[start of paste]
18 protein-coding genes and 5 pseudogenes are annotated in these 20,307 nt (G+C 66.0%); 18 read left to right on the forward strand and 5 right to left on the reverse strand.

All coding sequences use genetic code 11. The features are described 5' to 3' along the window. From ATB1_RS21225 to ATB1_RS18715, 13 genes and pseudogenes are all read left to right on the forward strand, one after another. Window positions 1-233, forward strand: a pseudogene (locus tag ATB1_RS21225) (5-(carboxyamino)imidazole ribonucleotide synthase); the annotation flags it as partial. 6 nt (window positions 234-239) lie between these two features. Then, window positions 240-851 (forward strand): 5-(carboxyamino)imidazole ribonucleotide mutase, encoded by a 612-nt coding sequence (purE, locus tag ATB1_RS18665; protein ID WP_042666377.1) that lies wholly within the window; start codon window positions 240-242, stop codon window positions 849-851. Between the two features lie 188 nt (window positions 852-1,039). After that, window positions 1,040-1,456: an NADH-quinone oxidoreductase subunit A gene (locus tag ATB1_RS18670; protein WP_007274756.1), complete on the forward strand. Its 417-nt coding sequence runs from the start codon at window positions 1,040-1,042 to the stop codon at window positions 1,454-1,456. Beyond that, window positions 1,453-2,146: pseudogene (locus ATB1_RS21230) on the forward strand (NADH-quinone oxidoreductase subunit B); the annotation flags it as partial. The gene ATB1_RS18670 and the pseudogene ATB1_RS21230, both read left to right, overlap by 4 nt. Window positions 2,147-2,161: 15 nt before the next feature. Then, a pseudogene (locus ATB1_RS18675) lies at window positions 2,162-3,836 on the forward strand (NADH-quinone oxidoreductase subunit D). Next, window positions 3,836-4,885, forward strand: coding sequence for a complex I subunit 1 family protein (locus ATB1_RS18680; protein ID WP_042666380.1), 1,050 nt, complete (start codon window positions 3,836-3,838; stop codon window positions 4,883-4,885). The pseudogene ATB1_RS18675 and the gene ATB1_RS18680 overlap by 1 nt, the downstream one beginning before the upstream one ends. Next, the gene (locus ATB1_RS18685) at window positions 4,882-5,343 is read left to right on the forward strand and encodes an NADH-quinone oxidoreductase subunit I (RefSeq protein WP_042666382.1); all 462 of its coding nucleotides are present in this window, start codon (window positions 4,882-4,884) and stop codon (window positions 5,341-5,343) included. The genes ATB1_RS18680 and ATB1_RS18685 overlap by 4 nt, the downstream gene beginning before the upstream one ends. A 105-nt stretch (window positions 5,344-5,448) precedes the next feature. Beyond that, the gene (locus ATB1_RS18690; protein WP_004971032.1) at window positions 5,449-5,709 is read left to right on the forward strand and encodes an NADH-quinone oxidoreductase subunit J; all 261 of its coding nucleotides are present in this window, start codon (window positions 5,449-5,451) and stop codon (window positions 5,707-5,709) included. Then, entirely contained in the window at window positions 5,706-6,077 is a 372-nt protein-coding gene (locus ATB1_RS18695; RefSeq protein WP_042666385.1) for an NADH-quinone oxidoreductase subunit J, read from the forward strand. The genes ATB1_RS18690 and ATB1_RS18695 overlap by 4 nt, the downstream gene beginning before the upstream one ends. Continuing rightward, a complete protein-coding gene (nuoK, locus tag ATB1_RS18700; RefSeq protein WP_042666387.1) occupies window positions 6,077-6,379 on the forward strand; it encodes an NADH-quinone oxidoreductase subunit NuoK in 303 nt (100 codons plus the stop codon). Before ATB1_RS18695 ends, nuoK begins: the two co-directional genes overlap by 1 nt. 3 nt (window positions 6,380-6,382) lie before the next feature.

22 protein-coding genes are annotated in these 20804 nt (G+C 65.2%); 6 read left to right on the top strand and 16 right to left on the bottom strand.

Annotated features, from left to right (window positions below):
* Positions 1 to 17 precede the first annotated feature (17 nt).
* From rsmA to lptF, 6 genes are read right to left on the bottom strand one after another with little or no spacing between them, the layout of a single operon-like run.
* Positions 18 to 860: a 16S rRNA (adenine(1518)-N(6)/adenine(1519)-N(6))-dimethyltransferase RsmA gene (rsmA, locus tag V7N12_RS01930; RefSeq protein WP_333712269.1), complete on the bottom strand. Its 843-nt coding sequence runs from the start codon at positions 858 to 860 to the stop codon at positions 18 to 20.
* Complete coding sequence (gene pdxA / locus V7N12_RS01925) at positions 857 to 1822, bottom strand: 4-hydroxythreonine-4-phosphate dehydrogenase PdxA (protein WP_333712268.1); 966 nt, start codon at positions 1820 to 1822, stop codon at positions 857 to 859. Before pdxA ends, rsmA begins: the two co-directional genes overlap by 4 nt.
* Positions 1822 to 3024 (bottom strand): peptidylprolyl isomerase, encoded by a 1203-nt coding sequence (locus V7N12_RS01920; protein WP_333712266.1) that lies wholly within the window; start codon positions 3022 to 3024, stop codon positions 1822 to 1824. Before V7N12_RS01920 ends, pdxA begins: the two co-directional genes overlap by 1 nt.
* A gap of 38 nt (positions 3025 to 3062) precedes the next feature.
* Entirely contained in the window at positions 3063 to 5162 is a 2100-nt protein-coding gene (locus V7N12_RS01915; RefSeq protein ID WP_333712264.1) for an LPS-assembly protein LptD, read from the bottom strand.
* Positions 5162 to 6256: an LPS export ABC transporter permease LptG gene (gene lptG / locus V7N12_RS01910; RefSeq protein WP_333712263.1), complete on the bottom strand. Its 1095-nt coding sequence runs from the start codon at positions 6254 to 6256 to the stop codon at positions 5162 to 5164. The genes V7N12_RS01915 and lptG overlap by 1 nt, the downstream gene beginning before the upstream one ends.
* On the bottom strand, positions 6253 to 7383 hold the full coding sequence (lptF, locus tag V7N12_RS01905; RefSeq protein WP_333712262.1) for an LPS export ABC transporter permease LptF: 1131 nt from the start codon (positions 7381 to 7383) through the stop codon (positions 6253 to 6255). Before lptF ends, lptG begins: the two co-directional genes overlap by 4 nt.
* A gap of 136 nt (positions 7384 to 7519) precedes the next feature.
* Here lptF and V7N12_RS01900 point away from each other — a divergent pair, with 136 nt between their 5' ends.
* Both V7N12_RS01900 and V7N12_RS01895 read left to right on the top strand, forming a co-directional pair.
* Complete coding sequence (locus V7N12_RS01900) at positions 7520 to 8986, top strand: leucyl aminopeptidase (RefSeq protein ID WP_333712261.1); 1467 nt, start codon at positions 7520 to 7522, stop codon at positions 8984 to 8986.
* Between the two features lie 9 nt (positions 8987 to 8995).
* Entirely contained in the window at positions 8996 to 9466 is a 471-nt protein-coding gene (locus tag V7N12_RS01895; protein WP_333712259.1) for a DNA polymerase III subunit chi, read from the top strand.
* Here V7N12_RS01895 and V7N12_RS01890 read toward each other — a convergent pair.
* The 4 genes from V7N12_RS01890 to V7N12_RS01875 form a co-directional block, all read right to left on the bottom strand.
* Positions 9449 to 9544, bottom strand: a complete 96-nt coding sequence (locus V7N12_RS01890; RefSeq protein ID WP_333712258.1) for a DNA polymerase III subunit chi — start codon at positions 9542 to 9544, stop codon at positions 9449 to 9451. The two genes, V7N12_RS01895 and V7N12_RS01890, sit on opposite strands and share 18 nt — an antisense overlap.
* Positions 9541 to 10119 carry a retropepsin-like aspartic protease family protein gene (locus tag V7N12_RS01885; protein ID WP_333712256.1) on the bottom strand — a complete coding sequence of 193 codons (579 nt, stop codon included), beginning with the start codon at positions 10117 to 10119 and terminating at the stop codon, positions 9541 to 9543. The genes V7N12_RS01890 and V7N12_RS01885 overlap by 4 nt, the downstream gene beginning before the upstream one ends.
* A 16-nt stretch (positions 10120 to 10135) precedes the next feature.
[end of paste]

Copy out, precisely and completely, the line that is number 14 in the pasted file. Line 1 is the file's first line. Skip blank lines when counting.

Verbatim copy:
* A gap of 136 nt (positions 7384 to 7519) precedes the next feature.